SIBU: Research communities, including institutions of higher learning, can now apply for financial grant of up to RM500,000 from the Science, Technology and Innnovation Ministry, but subject to strict criteria.
Its Deputy Minister, Datuk Dr Abu Bakar Mohamad Diah, said the ministry would only approve such application if the applicants could ensure that their research would lead to the invention of products which could be commercialised for the benefit of the people.
“It is a financial grant where the applicants do not have to pay back. However, there is no automatic approval as every application will have to go through six panels of experts,” he said at the opening of the International Workshop on Construction on Peat Land yesterday.
He said as the grants “are people’s money”, everything would be accounted for and that they would be given based on a project-by-project basis and not one lump sum.
He added that strict approval for the grant was necessary as it wanted researchers in the country to produce quality products that could be internationally marketed.
Abu Bakar said the ministry did have a policy to buy back quality research products from the applicants and sell them to the market to help the researchers.
As an example, if any researcher comes up with a quality educational product, the ministry will buy it and sell it to the Education Ministry for schools.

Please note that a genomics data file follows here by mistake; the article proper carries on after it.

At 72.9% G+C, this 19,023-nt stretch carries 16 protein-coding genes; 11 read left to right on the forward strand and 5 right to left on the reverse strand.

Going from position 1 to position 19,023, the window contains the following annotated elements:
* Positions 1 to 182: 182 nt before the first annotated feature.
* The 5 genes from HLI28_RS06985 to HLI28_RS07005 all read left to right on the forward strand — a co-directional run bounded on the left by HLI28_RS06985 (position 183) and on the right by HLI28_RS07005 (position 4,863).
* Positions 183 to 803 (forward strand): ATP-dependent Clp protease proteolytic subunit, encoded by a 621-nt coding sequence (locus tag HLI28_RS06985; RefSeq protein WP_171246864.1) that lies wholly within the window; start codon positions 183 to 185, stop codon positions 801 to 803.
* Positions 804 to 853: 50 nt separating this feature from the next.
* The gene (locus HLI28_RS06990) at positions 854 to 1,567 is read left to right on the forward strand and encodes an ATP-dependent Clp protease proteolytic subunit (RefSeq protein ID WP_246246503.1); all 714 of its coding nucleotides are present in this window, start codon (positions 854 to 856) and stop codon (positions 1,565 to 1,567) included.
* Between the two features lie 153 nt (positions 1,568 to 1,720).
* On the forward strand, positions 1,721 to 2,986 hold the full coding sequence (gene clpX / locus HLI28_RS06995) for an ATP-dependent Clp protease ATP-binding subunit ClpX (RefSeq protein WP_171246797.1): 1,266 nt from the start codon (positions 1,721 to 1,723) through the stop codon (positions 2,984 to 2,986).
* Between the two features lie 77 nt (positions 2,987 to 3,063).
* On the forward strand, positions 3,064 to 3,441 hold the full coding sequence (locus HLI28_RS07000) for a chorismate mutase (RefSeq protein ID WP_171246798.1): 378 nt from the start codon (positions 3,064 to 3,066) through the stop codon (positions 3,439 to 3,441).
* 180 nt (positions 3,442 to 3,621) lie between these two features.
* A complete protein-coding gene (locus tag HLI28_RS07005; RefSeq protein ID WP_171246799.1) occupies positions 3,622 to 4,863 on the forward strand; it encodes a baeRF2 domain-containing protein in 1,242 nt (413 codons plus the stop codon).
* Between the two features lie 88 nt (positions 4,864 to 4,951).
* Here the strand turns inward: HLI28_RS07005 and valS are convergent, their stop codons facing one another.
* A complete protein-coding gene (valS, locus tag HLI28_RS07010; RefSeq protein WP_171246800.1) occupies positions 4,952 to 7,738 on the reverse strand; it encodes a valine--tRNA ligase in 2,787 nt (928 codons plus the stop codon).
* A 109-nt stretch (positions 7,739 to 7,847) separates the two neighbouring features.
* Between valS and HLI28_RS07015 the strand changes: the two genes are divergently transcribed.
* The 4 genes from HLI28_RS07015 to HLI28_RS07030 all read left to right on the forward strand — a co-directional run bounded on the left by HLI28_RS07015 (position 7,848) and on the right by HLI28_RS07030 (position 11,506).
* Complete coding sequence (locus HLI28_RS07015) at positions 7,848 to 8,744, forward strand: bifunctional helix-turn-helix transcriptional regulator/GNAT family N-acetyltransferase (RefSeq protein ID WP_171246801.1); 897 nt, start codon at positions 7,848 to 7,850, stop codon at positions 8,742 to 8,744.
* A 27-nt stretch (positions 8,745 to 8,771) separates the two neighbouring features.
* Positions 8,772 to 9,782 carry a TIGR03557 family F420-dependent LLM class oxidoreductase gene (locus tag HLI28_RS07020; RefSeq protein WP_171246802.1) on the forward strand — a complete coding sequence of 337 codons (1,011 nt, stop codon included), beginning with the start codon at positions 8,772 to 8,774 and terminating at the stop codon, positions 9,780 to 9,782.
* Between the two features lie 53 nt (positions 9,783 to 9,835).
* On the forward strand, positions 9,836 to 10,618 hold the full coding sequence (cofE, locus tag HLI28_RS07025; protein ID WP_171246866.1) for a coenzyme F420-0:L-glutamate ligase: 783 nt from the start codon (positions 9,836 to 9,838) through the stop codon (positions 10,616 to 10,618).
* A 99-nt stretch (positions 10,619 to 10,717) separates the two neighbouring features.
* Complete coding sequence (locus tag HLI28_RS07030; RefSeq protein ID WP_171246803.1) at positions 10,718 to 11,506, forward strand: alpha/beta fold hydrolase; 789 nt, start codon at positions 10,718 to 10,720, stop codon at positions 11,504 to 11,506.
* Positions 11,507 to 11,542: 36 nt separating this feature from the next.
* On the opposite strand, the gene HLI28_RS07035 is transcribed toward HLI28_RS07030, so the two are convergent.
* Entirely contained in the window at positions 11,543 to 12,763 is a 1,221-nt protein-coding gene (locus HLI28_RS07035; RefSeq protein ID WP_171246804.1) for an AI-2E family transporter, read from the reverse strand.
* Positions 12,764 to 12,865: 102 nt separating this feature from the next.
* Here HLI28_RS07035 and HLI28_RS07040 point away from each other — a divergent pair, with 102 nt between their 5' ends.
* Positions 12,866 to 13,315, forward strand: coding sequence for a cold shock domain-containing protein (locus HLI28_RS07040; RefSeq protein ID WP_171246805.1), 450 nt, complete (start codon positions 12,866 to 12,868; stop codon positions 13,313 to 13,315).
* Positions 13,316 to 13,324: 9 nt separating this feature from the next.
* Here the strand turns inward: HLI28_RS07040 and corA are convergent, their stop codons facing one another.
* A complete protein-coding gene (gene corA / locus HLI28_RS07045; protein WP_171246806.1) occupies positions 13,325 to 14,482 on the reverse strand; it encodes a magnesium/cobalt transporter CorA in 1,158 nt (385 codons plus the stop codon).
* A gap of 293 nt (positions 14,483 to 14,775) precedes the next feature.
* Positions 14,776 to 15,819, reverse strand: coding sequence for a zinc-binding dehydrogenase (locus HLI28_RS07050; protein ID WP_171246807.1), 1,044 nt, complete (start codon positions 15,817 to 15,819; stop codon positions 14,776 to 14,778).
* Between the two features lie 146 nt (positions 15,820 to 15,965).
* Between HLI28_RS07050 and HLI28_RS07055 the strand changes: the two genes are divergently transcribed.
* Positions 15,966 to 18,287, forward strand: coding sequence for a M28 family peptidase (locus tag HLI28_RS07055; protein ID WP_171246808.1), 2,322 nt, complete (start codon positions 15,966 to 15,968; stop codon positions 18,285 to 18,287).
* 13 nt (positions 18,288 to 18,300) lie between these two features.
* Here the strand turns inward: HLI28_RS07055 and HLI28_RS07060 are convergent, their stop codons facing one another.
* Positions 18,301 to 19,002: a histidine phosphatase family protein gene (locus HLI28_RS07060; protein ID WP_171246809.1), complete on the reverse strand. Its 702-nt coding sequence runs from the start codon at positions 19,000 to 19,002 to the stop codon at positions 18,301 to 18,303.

“We do have a lot of funds to help local researchers. Under the 9th Malaysia Plan, we spent close to RM3.2bil and RM988mil under the 10th Malaysia Plan for research projects. We are financing 60 projects a year. Our target is to have altogether 360 projects of high quality by 2020 so that we can sell the products abroad,” he added.
Meanwhile, Peat Technology Research Institute director Professor Datuk Dr Sabarudin Mohd said they had identified three peat soil areas along the airport road here as a pilot project to stabilise the road.
The project, which is set to begin in early 2016, also involves HCM Engineering Sdn Bhd and Research Centre for Soft Soils Universiti Tun Hussein Onn Malaysia.
“If the pilot project is a success, we will use the same technology for the development of infrastructure and buildings on peat soil areas,” he added.